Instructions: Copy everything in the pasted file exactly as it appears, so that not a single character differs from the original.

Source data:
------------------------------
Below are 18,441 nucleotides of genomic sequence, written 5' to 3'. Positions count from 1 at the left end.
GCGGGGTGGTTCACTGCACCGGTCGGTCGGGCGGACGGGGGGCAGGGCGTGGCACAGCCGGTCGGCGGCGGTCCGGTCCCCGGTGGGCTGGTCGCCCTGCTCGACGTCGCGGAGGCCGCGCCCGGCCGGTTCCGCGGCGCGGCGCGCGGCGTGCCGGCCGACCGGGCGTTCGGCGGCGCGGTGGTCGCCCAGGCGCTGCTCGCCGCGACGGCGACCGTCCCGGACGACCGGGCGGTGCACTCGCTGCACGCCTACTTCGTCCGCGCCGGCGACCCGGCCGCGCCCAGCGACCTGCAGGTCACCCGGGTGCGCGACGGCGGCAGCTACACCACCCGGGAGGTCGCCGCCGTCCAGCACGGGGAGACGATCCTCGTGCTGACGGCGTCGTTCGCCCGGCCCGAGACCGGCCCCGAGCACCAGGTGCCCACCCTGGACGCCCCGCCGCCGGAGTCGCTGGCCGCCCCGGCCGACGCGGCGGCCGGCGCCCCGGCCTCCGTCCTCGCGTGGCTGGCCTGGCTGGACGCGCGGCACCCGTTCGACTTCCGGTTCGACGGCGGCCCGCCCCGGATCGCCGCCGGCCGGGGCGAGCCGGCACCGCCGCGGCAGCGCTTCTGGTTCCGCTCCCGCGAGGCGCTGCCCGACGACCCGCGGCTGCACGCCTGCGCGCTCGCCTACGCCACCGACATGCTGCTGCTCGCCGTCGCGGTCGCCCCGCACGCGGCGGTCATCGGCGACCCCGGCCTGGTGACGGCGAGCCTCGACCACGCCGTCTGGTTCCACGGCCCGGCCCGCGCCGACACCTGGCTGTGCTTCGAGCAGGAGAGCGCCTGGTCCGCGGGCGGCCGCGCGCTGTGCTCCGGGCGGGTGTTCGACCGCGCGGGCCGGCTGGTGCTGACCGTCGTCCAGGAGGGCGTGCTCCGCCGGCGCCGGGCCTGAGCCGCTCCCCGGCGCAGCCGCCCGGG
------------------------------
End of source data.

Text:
Below are 18,441 nucleotides of genomic sequence, written 5' to 3'. Positions count from 1 at the left end.
GCGGGGTGGTTCACTGCACCGGTCGGTCGGGCGGACGGGGGGCAGGGCGTGGCACAGCCGGTCGGCGGCGGTCCGGTCCCCGGTGGGCTGGTCGCCCTGCTCGACGTCGCGGAGGCCGCGCCCGGCCGGTTCCGCGGCGCGGCGCGCGGCGTGCCGGCCGACCGGGCGTTCGGCGGCGCGGTGGTCGCCCAGGCGCTGCTCGCCGCGACGGCGACCGTCCCGGACGACCGGGCGGTGCACTCGCTGCACGCCTACTTCGTCCGCGCCGGCGACCCGGCCGCGCCCAGCGACCTGCAGGTCACCCGGGTGCGCGACGGCGGCAGCTACACCACCCGGGAGGTCGCCGCCGTCCAGCACGGGGAGACGATCCTCGTGCTGACGGCGTCGTTCGCCCGGCCCGAGACCGGCCCCGAGCACCAGGTGCCCACCCTGGACGCCCCGCCGCCGGAGTCGCTGGCCGCCCCGGCCGACGCGGCGGCCGGCGCCCCGGCCTCCGTCCTCGCGTGGCTGGCCTGGCTGGACGCGCGGCACCCGTTCGACTTCCGGTTCGACGGCGGCCCGCCCCGGATCGCCGCCGGCCGGGGCGAGCCGGCACCGCCGCGGCAGCGCTTCTGGTTCCGCTCCCGCGAGGCGCTGCCCGACGACCCGCGGCTGCACGCCTGCGCGCTCGCCTACGCCACCGACATGCTGCTGCTCGCCGTCGCGGTCGCCCCGCACGCGGCGGTCATCGGCGACCCCGGCCTGGTGACGGCGAGCCTCGACCACGCCGTCTGGTTCCACGGCCCGGCCCGCGCCGACACCTGGCTGTGCTTCGAGCAGGAGAGCGCCTGGTCCGCGGGCGGCCGCGCGCTGTGCTCCGGGCGGGTGTTCGACCGCGCGGGCCGGCTGGTGCTGACCGTCGTCCAGGAGGGCGTGCTCCGCCGGCGCCGGGCCTGAGCCGCTCCCCGGCGCAGCCGCCCGGG